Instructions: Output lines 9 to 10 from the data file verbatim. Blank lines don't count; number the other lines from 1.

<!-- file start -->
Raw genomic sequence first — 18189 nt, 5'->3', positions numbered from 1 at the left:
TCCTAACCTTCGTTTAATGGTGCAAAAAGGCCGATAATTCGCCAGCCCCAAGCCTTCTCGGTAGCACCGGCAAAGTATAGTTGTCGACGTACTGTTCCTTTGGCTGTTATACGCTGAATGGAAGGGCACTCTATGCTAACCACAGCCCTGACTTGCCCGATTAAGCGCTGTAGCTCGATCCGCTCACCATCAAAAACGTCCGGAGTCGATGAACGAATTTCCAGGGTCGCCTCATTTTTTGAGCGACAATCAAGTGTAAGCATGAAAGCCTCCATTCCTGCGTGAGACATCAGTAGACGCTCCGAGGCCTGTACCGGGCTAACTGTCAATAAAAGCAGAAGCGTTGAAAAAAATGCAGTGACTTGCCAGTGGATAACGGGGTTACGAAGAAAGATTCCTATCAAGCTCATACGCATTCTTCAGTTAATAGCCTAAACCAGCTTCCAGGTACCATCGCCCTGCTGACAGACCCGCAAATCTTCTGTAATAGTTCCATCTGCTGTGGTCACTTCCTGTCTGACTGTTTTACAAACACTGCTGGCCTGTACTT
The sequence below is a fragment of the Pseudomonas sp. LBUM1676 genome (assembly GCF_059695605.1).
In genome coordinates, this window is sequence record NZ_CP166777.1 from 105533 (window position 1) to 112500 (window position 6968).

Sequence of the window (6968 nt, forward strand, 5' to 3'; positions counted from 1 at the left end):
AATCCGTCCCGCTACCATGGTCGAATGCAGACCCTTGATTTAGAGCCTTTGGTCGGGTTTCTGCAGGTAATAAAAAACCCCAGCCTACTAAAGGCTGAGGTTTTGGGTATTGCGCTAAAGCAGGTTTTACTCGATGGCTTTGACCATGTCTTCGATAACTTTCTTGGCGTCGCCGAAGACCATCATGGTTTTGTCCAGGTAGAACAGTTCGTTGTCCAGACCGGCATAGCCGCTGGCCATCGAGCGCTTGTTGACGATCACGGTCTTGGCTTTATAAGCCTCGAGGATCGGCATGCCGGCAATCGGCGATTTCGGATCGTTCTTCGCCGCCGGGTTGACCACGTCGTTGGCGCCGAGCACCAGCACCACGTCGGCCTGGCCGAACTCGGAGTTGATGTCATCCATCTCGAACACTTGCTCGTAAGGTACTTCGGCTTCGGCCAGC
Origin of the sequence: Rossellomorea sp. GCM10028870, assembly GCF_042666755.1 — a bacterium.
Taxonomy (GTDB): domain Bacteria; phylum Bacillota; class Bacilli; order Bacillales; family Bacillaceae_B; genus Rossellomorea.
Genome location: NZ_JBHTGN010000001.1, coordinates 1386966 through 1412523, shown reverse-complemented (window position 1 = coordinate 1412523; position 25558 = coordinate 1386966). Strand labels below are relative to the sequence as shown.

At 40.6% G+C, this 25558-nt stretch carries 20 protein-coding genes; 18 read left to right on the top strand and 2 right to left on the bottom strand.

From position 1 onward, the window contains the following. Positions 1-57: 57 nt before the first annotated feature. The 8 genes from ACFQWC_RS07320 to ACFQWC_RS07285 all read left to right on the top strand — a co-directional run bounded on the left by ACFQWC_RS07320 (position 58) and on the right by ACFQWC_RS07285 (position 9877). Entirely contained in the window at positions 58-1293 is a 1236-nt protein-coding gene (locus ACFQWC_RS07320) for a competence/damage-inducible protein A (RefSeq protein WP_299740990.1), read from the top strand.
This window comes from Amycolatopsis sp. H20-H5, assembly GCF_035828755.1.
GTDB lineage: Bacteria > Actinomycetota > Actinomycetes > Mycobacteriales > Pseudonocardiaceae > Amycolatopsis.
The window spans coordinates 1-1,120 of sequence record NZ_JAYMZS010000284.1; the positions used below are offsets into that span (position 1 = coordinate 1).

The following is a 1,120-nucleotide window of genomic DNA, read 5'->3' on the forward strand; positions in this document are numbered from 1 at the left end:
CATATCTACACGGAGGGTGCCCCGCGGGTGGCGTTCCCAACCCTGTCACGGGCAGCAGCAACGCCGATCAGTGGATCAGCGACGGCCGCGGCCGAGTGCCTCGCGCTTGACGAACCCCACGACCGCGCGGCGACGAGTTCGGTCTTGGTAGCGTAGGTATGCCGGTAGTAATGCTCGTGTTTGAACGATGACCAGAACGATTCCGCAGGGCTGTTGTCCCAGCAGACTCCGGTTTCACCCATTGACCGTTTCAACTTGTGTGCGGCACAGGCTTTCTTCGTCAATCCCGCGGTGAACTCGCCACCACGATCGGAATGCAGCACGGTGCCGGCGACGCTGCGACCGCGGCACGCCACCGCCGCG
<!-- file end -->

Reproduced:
Genome location: NZ_JBHTGN010000001.1, coordinates 1386966 through 1412523, shown reverse-complemented (window position 1 = coordinate 1412523; position 25558 = coordinate 1386966). Strand labels below are relative to the sequence as shown.

At 40.6% G+C, this 25558-nt stretch carries 20 protein-coding genes; 18 read left to right on the top strand and 2 right to left on the bottom strand.